December 2014 has been a lucky month for all astrophotographers, as the comet C/2014 Q2 (Lovejoy) brightens up and makes a visit in the night sky. I recently purchased a new AT65ED Scope and an iOptron ZEQ25 so that I could spend my holiday in India capturing all the Northern Objects, but unfortunately had to leave them at airport due to baggage restrictions.
I was disappointed when I saw all the amazing images from all over the world of the comet. I really wanted to take a shot of the same, as it would be my first ever comet capture. I looked up at my gear and realized i don’t really need fancy gear to capture the comet, i can try with the gear i have.
So, finally on 29th December 2014, I headed out to the terrace of my apartment in Nagpur City and set up my gear. Pointed out my camera towards South at around 12:30 AM. At start it was really disappointed as i did not see anything apart from the stars i saw everyday. I was using Canon 50mm f/1.8 on Canon 6D and Tamron 70 – 300 on my Nikon D5100. It was probably because of the lens i could not see anything on my camera LCD, but later i realized that being at a light polluted place, the comet might just be hidden in the image somewhere, I quickly grabbed my MAC and imported the images and scanned for the comet, to my surprise the comet was a really faint smudge.
This is all i needed to pull out the image of the comet with some stacking. Below is how i captured and processed the image.
1) Shooting Location
I live in Nagpur which is a heavily light polluted city and to top that, our apartment is very close to weekly market and hence there is a big flood light around the corner. I was shooting from the terrace of our apartments and if I do not extend the legs of my tripod the terrace walls act as a shield from the light which helps a bit. Here are images of the location where i was shooting from.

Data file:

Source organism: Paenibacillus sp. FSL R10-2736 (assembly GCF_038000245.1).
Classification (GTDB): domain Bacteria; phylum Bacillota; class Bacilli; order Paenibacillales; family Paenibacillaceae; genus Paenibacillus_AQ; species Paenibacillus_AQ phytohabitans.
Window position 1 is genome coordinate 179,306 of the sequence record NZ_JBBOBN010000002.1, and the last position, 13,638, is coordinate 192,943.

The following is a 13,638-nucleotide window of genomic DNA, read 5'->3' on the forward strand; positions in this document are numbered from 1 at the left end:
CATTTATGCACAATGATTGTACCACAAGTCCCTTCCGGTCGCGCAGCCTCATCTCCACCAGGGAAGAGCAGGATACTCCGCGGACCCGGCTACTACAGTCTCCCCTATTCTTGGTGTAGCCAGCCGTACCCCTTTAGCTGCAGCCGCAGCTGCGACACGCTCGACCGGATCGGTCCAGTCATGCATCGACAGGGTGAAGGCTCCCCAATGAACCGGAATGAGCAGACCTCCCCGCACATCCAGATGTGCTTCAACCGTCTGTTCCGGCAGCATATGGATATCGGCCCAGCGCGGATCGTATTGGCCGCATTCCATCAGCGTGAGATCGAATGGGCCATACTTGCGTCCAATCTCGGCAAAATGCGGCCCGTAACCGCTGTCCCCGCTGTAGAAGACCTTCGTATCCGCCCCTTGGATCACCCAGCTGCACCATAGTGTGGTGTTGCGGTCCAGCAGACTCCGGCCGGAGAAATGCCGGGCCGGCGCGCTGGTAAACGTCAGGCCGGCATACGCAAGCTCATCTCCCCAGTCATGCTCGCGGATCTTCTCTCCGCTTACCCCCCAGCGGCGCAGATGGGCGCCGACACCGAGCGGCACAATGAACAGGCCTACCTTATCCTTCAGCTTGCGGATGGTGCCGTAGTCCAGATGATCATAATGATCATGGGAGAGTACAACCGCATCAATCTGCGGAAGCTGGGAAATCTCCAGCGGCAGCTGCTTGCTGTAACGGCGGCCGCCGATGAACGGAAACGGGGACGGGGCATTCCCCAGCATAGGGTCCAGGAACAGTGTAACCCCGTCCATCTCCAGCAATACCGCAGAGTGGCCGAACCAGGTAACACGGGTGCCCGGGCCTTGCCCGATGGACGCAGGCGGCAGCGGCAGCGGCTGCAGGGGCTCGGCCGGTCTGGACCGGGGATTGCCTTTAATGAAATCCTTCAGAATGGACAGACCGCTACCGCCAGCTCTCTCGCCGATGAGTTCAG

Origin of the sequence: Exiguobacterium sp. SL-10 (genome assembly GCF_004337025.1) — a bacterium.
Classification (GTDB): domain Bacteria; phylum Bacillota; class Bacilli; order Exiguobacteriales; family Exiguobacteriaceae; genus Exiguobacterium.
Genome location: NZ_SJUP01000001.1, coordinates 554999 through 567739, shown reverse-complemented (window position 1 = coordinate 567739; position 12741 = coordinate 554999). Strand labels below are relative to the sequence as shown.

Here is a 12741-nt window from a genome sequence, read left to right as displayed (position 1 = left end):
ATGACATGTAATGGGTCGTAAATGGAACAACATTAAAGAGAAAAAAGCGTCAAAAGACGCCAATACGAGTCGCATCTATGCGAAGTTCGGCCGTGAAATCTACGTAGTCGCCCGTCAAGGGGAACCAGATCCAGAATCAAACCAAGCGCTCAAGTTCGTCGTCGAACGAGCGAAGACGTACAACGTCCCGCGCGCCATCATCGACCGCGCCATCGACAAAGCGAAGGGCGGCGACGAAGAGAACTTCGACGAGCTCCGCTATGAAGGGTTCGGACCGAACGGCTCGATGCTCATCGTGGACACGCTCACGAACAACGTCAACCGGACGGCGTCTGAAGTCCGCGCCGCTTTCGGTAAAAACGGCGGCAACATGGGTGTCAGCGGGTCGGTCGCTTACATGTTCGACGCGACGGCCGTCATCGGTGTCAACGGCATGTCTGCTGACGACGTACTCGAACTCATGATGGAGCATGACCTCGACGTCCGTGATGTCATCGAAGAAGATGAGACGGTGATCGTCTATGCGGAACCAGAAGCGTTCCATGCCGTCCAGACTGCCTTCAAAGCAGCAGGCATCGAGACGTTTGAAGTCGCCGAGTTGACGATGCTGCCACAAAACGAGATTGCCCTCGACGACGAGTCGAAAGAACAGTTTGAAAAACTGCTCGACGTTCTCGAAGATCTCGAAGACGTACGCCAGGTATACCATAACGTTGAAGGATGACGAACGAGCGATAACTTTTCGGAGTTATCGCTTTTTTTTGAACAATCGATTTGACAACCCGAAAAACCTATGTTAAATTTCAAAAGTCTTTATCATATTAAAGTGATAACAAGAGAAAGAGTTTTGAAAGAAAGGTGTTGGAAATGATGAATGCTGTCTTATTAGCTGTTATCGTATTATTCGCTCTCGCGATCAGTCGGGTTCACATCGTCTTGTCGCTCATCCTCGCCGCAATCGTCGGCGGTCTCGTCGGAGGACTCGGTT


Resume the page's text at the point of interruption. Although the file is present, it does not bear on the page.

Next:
2) Camera and Settings
I used two different cameras to shoot the same object (Comet)
i) 1 for a wide field, so that i can determine the location of the comet and center the same in the frame. I used my Canon 6D with 50mm f/f1.8 lens and Astronomik CLS Filter. I used to filter to fight against the light pollution. The filter also enhanced the color and contrast of the comet on my Camera’s LCD screen, which made it easy for me to spot the comet and center it in the frame. The settings i used to take the shots are: 6sec, ISO 6400, f2.8. Below is a screenshot of the settings i used, SOOC (Straight Out Of Camera) image of the comet and a cropped and colour corrected image of the same.
ii) Once, I knew the location of the comet and the same was centered in the frame i took few shots with 50mm and then replace my Canon with Nikon with the Tamron 70 – 300mm lens. The conditions that night were pretty good and there were hardly and clouds around, so if looked through the viewfinder i could easily see the comet as a fuzzy object. I was not tracking so the max exposure that i could take was 2sec, i thought i would not get much out of single frames but was pretty amazed to what i got. The settings that i used to take the shots are 2sec, ISO 6400, f5.6 Below is a screenshot of the settings that i used, SOOC (Straight Out Of Camera) image of the comet. I did not have a CLS filter for Nikon so had to work with all the light pollution around.